As I've said before, Steve, thanks to you I'm now a Google/Drive/Docs/Chromebook convert. Bye-bye MS!

  • I have one serious reservation about using all the wonderful collaborative and synching tools that Google offer us, And that is that Google, as the owner, developer and writer of all the software has access to it and thus access to all of our data through the Google cloud. How can this be avoided other than not using Google?

  • I live in Google, we use the calendar, photos and I write in Drive/Docs. To date, I've written over 50 short stories, and two novels in Google drive. I started my 3 rd one a month or so ago.
    That said, There are cerian things it's not great for, or I'm just not using it right..LOl
    One thing is paginating long projects. I have yet to be able to get it to create a table of contents, natively. I can get to number the pages automatically, but if I insert a page into the beginning for a contents page, it moves all the numbers and I have to go and make sure the numbers are right when I write the table of contents manually. I would also like to set the default font to times new roman, and the point size to 14, instead of the default 12, But those issues aside, The benefits far outweigh any logistical problems. I can save a project to the hard drive as a PDF, Epub, or a Rich text Document, and I think a couple of other formats, which is handy. I usually save a copy of a finished work as a PDF for quick and easy emailing and sending to people.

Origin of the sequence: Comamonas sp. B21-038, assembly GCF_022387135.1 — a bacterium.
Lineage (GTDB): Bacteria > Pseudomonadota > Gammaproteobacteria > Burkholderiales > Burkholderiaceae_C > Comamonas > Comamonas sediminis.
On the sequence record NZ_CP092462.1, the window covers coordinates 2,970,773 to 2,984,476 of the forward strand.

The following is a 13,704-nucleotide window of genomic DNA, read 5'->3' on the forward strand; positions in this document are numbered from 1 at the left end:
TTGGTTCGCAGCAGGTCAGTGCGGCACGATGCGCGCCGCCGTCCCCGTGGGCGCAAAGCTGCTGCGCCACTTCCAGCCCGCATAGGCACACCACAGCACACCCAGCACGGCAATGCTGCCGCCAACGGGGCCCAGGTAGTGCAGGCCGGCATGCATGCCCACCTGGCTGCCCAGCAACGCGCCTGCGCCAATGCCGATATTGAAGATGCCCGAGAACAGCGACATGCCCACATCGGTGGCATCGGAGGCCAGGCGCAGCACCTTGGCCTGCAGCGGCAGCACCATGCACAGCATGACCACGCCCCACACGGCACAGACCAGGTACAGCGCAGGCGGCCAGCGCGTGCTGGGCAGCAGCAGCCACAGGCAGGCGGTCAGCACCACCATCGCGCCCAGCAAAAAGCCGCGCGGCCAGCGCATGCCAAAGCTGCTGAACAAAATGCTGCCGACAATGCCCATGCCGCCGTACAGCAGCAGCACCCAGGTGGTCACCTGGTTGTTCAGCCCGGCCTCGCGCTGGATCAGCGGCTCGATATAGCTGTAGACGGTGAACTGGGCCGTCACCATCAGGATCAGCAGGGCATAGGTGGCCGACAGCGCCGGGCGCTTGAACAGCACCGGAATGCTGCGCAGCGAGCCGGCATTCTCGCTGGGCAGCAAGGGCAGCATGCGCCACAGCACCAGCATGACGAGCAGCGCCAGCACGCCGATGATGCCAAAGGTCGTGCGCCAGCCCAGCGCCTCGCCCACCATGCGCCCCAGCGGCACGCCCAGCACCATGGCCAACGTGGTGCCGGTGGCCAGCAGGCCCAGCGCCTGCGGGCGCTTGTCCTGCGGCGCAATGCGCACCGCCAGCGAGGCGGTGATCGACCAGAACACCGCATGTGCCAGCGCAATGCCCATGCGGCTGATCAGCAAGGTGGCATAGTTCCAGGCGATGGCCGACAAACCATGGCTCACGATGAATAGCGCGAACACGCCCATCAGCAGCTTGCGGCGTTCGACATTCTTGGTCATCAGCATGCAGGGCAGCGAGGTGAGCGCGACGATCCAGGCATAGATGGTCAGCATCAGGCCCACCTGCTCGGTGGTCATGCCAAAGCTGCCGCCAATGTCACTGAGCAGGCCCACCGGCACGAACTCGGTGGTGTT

As usual great video.

  • One big plus of Google Drives for me, is that I get all the access and functionality on my Linux computers as well as Windows and Mac Computers.

  • Hi Steve 👋.
    Will definitely be looking forward to, Google Drive "Photos", as That, is the only thing I have on GD.
    I'm not even sure how, but every time I take a picture with my Android phone, it syncs to my
    Apple iPad. That's been happening for at least 2 years now, but I don't know how, or why ? I don't even remember discovering that it was doing so.
    The bulk of my Photos, were taken using, Photo Scan, from Digitizing numerous old photo albums….So much so, that I ran out of storage and had to purchase more !